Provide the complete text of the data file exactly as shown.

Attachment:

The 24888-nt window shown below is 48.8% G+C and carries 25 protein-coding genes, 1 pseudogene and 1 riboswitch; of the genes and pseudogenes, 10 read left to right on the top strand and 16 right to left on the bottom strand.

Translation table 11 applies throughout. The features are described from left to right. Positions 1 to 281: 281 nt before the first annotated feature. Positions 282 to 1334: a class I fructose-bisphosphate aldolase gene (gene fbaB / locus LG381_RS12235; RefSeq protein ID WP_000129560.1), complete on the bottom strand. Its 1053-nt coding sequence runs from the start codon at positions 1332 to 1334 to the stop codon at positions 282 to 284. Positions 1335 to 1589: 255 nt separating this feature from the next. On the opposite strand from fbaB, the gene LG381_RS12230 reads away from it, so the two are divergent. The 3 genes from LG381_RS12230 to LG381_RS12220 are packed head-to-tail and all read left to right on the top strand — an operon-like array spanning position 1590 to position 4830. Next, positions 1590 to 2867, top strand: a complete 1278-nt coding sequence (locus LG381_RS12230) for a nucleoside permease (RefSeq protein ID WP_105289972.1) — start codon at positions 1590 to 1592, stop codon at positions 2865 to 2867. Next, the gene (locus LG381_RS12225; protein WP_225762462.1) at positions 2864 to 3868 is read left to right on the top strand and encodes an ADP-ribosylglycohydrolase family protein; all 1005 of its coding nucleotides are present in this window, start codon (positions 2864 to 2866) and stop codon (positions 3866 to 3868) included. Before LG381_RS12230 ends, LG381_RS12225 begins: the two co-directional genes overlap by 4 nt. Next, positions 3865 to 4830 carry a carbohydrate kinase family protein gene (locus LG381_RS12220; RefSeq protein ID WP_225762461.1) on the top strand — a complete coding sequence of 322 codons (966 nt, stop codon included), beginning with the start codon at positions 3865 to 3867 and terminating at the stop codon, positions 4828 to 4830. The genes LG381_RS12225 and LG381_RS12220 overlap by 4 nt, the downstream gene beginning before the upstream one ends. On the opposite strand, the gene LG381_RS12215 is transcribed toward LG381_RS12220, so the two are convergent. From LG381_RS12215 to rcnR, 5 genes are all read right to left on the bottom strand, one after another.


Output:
The 24888-nt window shown below is 48.8% G+C and carries 25 protein-coding genes, 1 pseudogene and 1 riboswitch; of the genes and pseudogenes, 10 read left to right on the top strand and 16 right to left on the bottom strand.

Translation table 11 applies throughout. The features are described from left to right. Positions 1 to 281: 281 nt before the first annotated feature. Positions 282 to 1334: a class I fructose-bisphosphate aldolase gene (gene fbaB / locus LG381_RS12235; RefSeq protein ID WP_000129560.1), complete on the bottom strand. Its 1053-nt coding sequence runs from the start codon at positions 1332 to 1334 to the stop codon at positions 282 to 284. Positions 1335 to 1589: 255 nt separating this feature from the next. On the opposite strand from fbaB, the gene LG381_RS12230 reads away from it, so the two are divergent. The 3 genes from LG381_RS12230 to LG381_RS12220 are packed head-to-tail and all read left to right on the top strand — an operon-like array spanning position 1590 to position 4830. Next, positions 1590 to 2867, top strand: a complete 1278-nt coding sequence (locus LG381_RS12230) for a nucleoside permease (RefSeq protein ID WP_105289972.1) — start codon at positions 1590 to 1592, stop codon at positions 2865 to 2867. Next, the gene (locus LG381_RS12225; protein WP_225762462.1) at positions 2864 to 3868 is read left to right on the top strand and encodes an ADP-ribosylglycohydrolase family protein; all 1005 of its coding nucleotides are present in this window, start codon (positions 2864 to 2866) and stop codon (positions 3866 to 3868) included. Before LG381_RS12230 ends, LG381_RS12225 begins: the two co-directional genes overlap by 4 nt. Next, positions 3865 to 4830 carry a carbohydrate kinase family protein gene (locus LG381_RS12220; RefSeq protein ID WP_225762461.1) on the top strand — a complete coding sequence of 322 codons (966 nt, stop codon included), beginning with the start codon at positions 3865 to 3867 and terminating at the stop codon, positions 4828 to 4830. The genes LG381_RS12225 and LG381_RS12220 overlap by 4 nt, the downstream gene beginning before the upstream one ends. On the opposite strand, the gene LG381_RS12215 is transcribed toward LG381_RS12220, so the two are convergent. From LG381_RS12215 to rcnR, 5 genes are all read right to left on the bottom strand, one after another.